Twenty-three teams from the Stewart School of Industrial and Systems Engineering (ISyE) participated in the Fall 2016 Senior Design Capstone Expo on Dec. 6, 2016. At the Expo, Team Wrigley’s Lifesavers took home the ISyE Judges’ Choice Award. Out of the 23 teams, three – GTAA Gameday Flow, Janssen Plan, and CDC HIV Network – were selected as finalists to compete in Best of Senior Design on Dec. 14. Senior Design team GTAA Gameday Flow was chosen as the first-place winner.
Senior Design Team GTAA Gameday Flow was tasked by the Georgia Tech Athletic Association (GTAA) to redesign game day operations to improve the fan experience at Bobby Dodd Stadium. The team created a new staffing plan at all entry gates, which will reduce average fan waiting time by 78 percent. The team delivered a concept design for a new concession stand in the southeast corridor that integrates the Tapingo mobile ordering platform. The new stand will pay for itself while simultaneously reducing the congestion in the lower east corridor by 64 percent. The team developed a business case for using Tapingo at all stadium concession stands. They additionally proposed a police offer placement plan on Northside Drive that can reduce average traffic commute time on this road by 73 percent. The recommendations will save fans 13,000 hours of wait time over a season.
The Senior Design team designed a queuing strategy for the entry gates and concession stands, which involved converting multiple queues to a single queue that distributes to multiple servers. Fundamentally, a single queue (like at amusement parks) is faster than multiple queues (like at a grocery store). The team worked with the GTAA to implement a pilot of these queues during the October 29 Tech-Duke game at Gate 8 and one of the concession stands in the east concourse of the stadium. The team observed that there was a dramatic reduction in wait time in the queues, and so the GTAA plans to continue this queuing strategy and expand it to the rest of the stadium.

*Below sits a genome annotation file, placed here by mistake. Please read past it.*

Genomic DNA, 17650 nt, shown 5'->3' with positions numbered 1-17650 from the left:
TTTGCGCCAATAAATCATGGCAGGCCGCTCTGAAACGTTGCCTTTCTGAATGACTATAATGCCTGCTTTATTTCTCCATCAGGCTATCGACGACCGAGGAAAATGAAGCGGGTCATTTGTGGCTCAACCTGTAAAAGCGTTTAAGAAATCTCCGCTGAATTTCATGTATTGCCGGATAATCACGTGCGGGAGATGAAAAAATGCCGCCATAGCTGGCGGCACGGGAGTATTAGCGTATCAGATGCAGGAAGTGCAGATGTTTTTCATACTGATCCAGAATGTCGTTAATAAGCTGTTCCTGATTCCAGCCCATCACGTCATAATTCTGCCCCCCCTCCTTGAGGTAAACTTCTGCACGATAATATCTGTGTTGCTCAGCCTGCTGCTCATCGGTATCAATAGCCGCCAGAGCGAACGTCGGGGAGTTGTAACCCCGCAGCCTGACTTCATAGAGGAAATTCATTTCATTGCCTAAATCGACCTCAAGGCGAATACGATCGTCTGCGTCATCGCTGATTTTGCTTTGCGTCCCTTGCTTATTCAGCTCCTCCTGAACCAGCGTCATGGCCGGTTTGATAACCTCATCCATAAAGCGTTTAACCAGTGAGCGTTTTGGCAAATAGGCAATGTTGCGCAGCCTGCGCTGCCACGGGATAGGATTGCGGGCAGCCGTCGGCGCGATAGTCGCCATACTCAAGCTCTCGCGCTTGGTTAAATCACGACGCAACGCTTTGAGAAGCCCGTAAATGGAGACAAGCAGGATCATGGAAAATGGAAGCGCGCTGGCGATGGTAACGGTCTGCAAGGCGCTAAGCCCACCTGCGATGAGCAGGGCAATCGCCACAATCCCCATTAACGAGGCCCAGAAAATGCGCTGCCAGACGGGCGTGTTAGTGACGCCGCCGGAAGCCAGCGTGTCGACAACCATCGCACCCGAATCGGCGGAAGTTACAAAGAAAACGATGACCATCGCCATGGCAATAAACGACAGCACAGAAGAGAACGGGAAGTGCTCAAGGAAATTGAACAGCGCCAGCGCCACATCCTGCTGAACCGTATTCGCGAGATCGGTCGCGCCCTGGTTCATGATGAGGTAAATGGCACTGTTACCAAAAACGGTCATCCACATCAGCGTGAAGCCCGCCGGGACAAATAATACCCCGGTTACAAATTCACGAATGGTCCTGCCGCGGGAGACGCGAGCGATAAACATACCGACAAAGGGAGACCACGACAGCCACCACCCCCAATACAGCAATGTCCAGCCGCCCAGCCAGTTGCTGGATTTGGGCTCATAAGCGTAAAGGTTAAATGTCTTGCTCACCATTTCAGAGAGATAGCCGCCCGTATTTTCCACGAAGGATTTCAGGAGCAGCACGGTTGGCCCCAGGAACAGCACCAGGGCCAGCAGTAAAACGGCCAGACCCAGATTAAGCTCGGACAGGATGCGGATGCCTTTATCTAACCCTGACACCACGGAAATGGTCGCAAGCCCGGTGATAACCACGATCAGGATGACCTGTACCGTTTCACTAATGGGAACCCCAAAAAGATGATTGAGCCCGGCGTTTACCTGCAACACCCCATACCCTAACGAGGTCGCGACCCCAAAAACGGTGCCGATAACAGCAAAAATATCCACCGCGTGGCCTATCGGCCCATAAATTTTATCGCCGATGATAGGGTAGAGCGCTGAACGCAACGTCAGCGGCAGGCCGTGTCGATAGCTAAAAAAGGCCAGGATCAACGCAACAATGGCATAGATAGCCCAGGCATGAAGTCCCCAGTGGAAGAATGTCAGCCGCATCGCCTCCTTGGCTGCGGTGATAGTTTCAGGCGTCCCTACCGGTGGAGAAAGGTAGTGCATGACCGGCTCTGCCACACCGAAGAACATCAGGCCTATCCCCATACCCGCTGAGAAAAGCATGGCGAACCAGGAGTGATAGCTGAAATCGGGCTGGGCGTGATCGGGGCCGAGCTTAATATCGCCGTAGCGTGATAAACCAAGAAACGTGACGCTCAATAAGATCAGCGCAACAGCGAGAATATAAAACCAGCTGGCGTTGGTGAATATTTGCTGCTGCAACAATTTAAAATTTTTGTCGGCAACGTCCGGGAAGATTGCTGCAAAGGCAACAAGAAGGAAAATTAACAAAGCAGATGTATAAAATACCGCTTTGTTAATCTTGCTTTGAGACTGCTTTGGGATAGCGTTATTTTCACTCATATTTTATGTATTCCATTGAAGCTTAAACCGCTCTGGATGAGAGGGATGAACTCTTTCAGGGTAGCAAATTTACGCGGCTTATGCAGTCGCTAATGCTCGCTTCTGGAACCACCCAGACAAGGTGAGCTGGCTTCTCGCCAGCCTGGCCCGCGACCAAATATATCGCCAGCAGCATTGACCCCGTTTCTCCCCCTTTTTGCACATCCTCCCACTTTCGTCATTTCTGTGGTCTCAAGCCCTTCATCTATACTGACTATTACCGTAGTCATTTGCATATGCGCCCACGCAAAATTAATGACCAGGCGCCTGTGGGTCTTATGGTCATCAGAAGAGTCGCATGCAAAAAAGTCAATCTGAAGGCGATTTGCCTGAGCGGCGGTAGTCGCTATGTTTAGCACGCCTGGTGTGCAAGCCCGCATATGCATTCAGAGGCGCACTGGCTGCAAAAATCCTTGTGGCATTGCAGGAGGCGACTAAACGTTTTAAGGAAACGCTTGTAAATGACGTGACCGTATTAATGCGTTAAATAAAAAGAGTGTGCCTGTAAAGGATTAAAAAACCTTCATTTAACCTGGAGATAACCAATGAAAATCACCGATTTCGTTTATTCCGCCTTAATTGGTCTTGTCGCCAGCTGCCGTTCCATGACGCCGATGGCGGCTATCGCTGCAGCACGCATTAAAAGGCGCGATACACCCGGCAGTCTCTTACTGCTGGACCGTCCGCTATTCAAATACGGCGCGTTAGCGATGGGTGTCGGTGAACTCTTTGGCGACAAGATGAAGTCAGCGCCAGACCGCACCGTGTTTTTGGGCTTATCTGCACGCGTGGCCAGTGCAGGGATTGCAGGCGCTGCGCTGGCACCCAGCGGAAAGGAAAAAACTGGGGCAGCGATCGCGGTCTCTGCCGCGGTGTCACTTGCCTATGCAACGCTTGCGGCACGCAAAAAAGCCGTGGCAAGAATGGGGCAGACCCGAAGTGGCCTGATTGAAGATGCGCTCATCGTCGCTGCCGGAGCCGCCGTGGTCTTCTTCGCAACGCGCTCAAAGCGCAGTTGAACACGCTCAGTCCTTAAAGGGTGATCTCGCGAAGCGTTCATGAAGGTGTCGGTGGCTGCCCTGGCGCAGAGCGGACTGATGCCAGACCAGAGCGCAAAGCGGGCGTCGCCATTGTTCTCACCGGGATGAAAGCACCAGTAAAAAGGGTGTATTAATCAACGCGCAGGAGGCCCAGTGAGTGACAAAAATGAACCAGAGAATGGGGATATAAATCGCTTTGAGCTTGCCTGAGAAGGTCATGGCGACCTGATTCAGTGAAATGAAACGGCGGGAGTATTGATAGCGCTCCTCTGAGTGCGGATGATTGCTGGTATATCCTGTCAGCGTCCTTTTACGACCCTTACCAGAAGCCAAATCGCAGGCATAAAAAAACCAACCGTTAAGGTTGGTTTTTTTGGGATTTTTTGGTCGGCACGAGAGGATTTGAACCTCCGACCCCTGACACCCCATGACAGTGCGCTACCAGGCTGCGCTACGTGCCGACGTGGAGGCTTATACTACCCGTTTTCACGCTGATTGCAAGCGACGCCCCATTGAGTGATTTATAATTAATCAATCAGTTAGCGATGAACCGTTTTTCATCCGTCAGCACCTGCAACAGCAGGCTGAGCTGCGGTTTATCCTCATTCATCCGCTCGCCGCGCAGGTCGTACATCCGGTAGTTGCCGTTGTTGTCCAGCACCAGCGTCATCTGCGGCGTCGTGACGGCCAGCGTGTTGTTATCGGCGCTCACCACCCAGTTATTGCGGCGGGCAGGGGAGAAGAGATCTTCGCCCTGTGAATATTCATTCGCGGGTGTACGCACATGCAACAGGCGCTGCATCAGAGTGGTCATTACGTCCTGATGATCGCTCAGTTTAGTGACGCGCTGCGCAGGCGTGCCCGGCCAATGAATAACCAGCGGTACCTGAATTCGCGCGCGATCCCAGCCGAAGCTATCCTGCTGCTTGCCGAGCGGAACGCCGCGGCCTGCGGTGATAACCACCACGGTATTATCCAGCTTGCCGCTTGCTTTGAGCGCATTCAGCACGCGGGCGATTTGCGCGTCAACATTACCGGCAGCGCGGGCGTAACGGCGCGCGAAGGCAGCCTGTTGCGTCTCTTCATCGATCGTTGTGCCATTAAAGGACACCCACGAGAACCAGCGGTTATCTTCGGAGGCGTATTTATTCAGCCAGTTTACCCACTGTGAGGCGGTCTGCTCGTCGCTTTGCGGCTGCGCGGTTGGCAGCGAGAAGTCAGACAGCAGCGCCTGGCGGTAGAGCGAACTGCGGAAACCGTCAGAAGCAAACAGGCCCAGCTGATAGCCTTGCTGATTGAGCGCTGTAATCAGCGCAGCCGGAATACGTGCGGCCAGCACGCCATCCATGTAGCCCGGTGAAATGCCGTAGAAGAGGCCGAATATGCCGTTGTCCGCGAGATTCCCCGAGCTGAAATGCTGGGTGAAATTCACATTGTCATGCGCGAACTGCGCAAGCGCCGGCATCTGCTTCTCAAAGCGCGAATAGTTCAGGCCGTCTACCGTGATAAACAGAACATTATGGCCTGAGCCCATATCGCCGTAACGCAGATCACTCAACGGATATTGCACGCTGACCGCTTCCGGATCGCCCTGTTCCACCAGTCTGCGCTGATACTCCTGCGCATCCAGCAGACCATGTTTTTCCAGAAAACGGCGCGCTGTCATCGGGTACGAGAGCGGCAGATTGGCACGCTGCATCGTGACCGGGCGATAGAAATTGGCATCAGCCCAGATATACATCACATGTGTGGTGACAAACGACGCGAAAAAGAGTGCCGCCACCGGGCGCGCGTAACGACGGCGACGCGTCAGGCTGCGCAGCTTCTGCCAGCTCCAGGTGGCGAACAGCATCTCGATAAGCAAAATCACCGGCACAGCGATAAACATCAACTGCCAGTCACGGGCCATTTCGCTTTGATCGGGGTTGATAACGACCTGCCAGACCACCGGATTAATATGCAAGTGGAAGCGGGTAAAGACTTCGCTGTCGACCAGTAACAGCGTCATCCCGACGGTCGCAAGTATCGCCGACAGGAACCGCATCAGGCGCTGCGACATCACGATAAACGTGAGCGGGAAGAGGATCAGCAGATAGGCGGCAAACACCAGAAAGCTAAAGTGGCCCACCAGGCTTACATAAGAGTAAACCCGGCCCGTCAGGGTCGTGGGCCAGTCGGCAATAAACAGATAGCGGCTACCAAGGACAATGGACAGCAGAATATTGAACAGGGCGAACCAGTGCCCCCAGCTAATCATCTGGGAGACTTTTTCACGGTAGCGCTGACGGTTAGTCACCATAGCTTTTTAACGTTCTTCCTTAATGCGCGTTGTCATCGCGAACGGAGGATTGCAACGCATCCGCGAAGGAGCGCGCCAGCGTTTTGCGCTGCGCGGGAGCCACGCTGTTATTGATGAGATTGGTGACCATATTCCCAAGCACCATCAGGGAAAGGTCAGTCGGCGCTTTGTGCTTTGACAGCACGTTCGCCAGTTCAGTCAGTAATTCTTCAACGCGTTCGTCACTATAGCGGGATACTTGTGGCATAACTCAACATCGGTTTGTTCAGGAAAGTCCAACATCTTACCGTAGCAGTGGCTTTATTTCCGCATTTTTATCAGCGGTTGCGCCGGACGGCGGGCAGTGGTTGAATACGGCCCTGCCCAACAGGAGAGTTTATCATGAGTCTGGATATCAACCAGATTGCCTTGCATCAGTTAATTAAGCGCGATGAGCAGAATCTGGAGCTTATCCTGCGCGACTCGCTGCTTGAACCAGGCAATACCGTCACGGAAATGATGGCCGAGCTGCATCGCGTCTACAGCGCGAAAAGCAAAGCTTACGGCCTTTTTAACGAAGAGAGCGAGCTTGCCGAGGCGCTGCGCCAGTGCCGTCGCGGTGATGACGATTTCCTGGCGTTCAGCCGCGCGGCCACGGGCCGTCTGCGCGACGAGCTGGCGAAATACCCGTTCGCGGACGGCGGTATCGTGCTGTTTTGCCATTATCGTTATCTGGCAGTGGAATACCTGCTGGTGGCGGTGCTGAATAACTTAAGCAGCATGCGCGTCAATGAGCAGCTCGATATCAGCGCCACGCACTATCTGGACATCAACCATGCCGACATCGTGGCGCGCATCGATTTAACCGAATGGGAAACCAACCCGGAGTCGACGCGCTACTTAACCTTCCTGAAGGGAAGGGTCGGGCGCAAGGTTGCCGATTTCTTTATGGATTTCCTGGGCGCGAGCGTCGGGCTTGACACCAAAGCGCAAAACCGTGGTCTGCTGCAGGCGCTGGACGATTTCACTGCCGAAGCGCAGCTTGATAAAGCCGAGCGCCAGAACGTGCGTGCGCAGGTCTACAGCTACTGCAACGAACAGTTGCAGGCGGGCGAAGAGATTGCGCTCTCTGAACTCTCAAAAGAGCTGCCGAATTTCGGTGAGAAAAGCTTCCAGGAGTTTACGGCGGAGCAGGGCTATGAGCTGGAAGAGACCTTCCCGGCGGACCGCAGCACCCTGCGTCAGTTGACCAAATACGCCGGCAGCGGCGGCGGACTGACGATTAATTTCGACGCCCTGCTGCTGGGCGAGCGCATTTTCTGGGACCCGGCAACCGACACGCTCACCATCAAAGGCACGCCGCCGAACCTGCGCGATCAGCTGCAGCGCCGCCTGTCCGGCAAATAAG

“Georgia Tech Athletics is proud to be able to partner with such a great group of ISyE seniors,” said Doug Allvine (BSIE 92, MBA 11), Georgia Tech Assistant Athletic Director. “The Senior Design team’s ability to assess real game day processes and propose improvements and new ideas that could positively impact our football fan/alumni experience is tremendously valuable.”
Team members included Murtaza Ali, Julia Bodea, Justin Hey, Jamie Morsberger, Jamison Porter, Aditya Raghupathy, Jennifer Sanders, and Kristen Shiflett. They were advised by Associate Professor Steven Hackman.
Senior Design Team CDC HIV Network developed a model that estimates HIV spread over time through a community of injection drug users (IDU) during an outbreak and evaluates the effectiveness of three intervention strategies: syringe exchange programs (SEP), pre-exposure prophylaxis (PrEP), and antiretroviral therapy (ART). The interventions were compared by the number of HIV cases averted as a result of their implementation and by the cost per quality adjusted life year gained. Using data from the outbreak in Scott County, IN, SEP was the dominate strategy for most scenarios, although this depended to some extent on the number of days since the start of the outbreak and the budget. The lifetime treatment cost of each HIV case is $433,000, resulting in significant cost savings for each case averted. A user-friendly interface allows state health departments to understand the impact of these various interventions in order to improve HIV outbreak response in the future.